Oslo, Norway

Last updated 6th June 2017

Why go?

Nestled between evergreen hills and a sweeping fjord, Oslo is a blend of Scandinavian nature and culture that’s unlike any other European capital. 

This city is noticeably well-oiled; with a zippy transport system and pedestrian-friendly centre that make it easy to pack a smorgasbord of art, architecture, fresh seafood and Viking heritage into just a few days.  


Central activities: Take the metro downtown to the National Theatre stop and you’ll see some noteworthy landmarks amid the fountains and flora. Look out for the Royal PalaceNorwegian ParliamentNational Gallery of Norway and Museum of Cultural History

The star of Oslo’s ‘Sentrum’ district is the fjord front. Lined with boutiques, yachts and gelato shops (stop at BellaBua for a dollop of liquorice icecream) the ‘Stranden’ promenade offers a hearty buggy walk ending at the Museum of Modern Art. This cultural hub is complimentary for under 18s and also has its own pebble beach. 

More free fun can be found in Vigeland Park; a lush garden on Oslo’s west side that hosts the life’s work of it’s namesake, sculptor Gustav Vigeland. Focused on human variety (age, sex and emotion) the artist’s work will appeal to everyone. Look out for his grumpy toddler. 

Don’t miss: Go between June and October 2013 to catch the 150-year celebration of ‘Scream’ painter Edvard Munch. Also make time to visit Oslo’s Opera House, the city’s architectural jewel.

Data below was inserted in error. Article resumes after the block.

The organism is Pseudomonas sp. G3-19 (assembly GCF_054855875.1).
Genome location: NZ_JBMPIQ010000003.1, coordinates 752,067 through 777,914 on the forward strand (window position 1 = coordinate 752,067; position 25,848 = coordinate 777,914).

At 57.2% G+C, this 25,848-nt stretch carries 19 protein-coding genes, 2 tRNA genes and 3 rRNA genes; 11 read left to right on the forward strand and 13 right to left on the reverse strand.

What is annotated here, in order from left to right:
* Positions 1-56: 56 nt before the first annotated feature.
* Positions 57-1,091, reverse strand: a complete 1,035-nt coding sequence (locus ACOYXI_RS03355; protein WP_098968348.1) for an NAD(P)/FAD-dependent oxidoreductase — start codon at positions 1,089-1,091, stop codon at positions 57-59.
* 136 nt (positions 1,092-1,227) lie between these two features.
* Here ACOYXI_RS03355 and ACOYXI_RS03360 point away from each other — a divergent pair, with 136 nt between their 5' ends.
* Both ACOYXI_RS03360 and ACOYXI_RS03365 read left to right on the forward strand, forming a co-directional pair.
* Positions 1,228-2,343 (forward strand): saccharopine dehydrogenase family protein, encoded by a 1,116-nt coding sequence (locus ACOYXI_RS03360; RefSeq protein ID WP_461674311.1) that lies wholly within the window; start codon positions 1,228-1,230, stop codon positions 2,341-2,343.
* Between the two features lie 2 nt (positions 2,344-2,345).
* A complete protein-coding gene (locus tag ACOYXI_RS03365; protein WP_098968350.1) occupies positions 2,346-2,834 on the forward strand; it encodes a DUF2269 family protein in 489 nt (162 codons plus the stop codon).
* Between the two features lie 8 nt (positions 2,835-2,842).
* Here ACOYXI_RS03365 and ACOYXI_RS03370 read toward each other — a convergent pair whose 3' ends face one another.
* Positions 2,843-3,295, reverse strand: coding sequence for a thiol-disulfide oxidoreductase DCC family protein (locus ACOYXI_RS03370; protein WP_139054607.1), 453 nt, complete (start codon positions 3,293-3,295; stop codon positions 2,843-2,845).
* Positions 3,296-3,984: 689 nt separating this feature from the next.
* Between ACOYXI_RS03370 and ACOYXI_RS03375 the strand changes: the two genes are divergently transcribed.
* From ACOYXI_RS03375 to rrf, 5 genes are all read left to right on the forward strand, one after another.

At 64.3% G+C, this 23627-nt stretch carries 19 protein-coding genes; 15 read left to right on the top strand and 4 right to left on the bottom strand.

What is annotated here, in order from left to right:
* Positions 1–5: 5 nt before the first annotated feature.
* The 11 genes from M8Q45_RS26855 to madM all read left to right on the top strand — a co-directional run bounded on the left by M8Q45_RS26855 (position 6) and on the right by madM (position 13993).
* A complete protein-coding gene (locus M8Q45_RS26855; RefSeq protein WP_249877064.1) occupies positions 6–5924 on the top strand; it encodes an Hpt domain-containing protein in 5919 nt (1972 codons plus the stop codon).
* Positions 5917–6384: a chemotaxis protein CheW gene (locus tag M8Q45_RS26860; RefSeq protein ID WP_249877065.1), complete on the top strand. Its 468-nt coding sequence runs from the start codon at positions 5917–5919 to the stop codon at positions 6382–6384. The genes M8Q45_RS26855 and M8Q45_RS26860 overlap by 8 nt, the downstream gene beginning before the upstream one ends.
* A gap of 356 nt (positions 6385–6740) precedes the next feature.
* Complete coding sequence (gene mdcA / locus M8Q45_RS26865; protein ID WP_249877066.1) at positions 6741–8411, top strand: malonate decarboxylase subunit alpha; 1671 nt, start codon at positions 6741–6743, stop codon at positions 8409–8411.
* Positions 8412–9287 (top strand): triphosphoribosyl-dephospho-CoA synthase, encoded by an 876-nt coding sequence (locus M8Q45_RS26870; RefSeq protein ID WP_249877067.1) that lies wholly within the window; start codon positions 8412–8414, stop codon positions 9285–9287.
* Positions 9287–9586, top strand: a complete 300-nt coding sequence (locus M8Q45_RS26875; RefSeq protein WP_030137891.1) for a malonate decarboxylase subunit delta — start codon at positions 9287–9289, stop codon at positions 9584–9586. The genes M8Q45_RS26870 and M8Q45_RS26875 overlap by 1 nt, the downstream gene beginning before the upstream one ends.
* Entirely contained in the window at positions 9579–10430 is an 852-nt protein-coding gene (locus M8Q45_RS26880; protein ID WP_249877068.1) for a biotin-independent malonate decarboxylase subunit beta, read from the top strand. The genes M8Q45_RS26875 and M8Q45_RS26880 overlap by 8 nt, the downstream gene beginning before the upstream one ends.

Historic activities: Founded by Viking King Harald Hardrada in 1048, Oslo has emerged from the mists of time as a chic metropolis. Thankfully, there are still plenty of ways to dip into Norwegian history, starting with 800-year-old Akershus Fortress. Built as a castle, used as a prison and occupied by the Germans in WW2, Akerhus’s cobbled vantage holds a well of stories and a great view.  

If, however, you want to fully embrace your inner-Viking it’s best to take a trip across the fjord. Oslo has many sea-faring options, including a swashbuckling pirate children’s cruise, but we made the economical choice and hopped on the Bygdoy ferry.

A gorgeous peninsula reminiscent of the Hamptons (think white wooden houses) Bygdoy is also home to the Folk Museum and Viking Ship Museum. Kids will particularly like the Folk Museum; its open-air park has reconstructed villages, period actors and livestock. Next door, the Viking Ship Museum is a must for history buffs; housing three excavated Viking ships. 

Top tip: As mostly all of Oslo’s attractions have outdoor tables it’s easy to save money by packing a picnic, particularly for pricey Bygdoy. Oslo has lots of supermarkets to rustle up your own sandwich or pick one up at a deli, our favourite is Deli de Luca

The lowdown

Travel time: A flight from London to Oslo takes 2 hours 10 minutes. 

How to get there: Fly with British Airways from £112 return. 

Best time to go: Visit in the summer months for pleasant temperatures and long hours of daylight.

Where to stay: We stayed at the centrally located Best Western Kampen Hotell. The rooms are clean, well-priced (starting at £180) and suites have full kitchen facilites. Children under six stay free.